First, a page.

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M’sian property players expect CURBS in Budget 2014 to runaway prices

Thursday, 12 September 2013 17:36

KUALA LUMPUR – Budget 2014 is expected to have stricter policies for the property sector to curb speculations in the industry and help low-and medium-income earners to own affordable houses, says a real estate developer.

Andaman Property Management Sdn Bhd Managing Director Datuk Seri Vincent Tew expects drastic changes in the real property gains tax (RPGT) to be announced in the budget.

“I personally foresee a stern budget. Any policies should be made known clearly and implemented quickly.

“Once the Budget announcements are made, the policies must be made clear and delivered promptly and not wait for six months. A speedier explanation of the new pronouncements will make it easier for property developers to draw up their plans,” he told the PropertyGuru Developers’ Forum on the pre-budget session.

Prime Minister Datuk Seri Najib Tun Razak, who is also the Finance Minister, will table the keenly-awaited budget in Parliament on Oct 25.

The closed door forum saw the participation of Malaysian Property Incorporated, Andaman Properties, Binastra Group and Austin Heights Sdn Bhd.

“From the property developers’ point of view and as an avid investor, obviously I would like the RPGT. Whether the current RPGT schemes are effective or not, I would say the holiday perks should expire this year.

“I would think that basically this year, it has to be tougher, the percentage should be higher. I feel that the market has to correct itself and there must be a balance there,” Tew said.

Meanwhile, Austin Heights Managing Director Datuk Steve Chong said the government planned to increase the RGPT as it wanted to curb speculation to rein in the property bubble.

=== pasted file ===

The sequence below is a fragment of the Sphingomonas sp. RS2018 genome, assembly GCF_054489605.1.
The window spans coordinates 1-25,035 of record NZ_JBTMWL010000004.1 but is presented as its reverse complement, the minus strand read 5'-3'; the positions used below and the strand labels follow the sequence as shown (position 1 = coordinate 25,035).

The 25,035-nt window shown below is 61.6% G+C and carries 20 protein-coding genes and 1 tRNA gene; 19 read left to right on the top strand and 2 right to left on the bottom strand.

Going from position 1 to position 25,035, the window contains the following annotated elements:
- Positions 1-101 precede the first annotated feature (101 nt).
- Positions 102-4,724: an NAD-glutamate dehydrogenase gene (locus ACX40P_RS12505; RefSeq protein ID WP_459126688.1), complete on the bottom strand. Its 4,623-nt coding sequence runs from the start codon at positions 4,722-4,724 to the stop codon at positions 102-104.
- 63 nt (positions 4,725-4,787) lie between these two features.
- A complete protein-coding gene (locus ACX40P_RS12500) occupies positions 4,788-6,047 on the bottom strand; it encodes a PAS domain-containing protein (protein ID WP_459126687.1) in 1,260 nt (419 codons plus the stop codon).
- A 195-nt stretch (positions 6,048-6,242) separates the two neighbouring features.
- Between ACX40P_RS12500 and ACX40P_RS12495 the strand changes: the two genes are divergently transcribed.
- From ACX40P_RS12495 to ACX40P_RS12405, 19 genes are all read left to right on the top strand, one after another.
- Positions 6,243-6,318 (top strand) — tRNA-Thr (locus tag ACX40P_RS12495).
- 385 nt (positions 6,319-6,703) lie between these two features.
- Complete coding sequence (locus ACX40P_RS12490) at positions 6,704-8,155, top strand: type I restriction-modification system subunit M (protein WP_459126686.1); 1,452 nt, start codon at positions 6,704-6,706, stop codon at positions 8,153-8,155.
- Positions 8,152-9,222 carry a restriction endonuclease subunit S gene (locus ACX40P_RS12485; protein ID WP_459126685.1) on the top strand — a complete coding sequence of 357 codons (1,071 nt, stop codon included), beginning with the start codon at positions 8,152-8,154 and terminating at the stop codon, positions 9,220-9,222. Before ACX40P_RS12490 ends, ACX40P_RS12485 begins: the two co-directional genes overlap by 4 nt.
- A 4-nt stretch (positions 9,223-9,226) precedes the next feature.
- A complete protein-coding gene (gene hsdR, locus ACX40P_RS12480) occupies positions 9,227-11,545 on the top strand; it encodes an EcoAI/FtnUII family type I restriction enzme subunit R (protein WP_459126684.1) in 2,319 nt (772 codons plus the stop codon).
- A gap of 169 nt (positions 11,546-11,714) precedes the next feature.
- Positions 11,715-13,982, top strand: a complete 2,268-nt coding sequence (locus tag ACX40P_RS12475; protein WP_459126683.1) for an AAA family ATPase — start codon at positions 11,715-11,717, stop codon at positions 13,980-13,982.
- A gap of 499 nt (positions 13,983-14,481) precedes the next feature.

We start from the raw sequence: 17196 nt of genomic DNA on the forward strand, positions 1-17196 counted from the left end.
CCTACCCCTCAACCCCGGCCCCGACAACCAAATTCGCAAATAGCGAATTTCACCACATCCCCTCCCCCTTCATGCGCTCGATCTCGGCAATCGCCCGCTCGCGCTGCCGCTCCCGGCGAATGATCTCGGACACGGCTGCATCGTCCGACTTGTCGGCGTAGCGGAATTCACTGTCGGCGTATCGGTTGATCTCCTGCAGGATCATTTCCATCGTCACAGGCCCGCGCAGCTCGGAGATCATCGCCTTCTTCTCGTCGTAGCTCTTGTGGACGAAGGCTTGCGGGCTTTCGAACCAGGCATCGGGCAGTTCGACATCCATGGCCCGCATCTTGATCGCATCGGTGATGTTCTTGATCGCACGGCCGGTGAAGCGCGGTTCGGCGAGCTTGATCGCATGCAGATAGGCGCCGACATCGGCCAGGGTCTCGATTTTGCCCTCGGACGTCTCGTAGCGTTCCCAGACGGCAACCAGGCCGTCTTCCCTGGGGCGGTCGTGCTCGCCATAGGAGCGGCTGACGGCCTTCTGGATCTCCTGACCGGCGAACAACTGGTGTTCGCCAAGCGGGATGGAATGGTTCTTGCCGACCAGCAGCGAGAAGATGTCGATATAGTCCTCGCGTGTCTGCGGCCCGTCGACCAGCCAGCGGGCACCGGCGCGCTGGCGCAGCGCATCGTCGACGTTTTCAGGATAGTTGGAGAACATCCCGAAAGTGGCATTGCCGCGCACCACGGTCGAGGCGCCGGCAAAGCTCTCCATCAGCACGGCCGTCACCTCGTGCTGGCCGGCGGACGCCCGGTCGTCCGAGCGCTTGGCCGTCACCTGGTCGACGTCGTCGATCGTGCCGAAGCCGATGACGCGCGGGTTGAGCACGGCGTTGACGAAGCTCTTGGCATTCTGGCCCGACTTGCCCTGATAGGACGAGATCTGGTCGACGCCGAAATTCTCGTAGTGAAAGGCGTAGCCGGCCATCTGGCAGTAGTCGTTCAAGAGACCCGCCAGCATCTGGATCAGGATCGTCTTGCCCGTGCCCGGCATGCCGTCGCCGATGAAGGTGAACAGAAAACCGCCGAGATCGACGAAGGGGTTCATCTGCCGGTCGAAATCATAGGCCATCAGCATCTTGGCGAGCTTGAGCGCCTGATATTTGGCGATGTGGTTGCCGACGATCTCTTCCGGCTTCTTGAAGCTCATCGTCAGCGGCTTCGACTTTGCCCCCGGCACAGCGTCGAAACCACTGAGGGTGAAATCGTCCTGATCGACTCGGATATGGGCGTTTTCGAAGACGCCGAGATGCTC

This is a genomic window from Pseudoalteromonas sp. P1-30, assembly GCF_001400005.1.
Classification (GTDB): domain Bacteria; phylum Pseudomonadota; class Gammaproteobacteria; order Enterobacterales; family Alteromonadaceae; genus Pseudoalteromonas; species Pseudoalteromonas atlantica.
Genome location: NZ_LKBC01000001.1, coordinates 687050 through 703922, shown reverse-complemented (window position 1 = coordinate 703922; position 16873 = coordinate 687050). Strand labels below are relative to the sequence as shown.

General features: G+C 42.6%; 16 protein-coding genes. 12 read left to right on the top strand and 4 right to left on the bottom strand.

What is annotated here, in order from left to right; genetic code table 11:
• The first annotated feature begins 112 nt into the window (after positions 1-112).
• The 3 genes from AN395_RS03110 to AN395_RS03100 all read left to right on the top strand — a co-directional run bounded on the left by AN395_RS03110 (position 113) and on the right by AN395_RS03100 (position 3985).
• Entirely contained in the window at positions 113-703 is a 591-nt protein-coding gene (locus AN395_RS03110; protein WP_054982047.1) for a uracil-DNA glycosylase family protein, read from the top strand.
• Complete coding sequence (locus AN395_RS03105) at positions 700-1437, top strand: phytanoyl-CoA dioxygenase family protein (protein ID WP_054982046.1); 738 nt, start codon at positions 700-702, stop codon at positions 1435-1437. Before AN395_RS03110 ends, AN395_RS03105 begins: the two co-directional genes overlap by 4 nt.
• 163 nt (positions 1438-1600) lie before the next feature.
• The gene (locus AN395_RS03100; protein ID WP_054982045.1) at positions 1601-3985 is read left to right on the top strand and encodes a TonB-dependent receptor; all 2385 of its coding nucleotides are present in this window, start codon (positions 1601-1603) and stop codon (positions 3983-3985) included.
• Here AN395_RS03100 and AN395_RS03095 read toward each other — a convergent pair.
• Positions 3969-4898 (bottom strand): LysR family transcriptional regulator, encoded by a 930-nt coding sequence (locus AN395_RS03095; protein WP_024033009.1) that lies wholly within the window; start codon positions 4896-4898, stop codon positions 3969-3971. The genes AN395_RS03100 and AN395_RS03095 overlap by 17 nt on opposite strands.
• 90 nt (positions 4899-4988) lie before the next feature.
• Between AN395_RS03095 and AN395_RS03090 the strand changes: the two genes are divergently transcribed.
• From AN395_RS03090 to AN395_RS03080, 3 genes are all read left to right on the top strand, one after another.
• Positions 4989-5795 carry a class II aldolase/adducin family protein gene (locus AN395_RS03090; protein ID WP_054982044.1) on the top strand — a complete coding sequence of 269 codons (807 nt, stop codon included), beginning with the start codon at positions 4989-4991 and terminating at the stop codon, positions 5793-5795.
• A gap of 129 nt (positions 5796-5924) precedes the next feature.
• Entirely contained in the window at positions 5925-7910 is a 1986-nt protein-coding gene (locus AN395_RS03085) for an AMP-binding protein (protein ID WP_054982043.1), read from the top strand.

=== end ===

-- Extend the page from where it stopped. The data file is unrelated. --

“The government is concerned about whether the low- and middle-income group have enough houses for them to buy or the speculation has pushed up house prices to become too expensive,” he said.

PropertyGuru Malaysia Country Manager Gerard Kho hoped Budget 2014 would also include specific policies to encourage growth in the key economic centres in the Klang Valley, Johor Baharu, Penang and Sabah and Sarawak.

“Another important area is to have further incentives to assist new purchasers. It could be stamp duty exemptions or “bonus” incentives for first time buyers,” he said.

Kho added another incentive that would be helpful was financial scheme to encourage financial prudence among buyers and tax exemption on rental income for the first three years to promote buyers to keep properties longer.

— BERNAMA

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More analysts warn of property price CURBS in Budget 2014

Friday, 13 September 2013 15:52

KUALA LUMPUR – Analysts expect the possible upward revision of Real Property Gain Tax (RPGT) would impact the property market in the short term but in the long run, it could curb property speculation.

However, some parties see the changes in the RPGT rate would affect the investors’ perception on Malaysia’s property sector policy.

“RPGT is structurally targeting speculators and not investors who buy properties for renting purposes,” said an analyst with MIDF Research who tracks local property counters.

“The increase in RPGT also discourages the property buyers to speculate,” he added.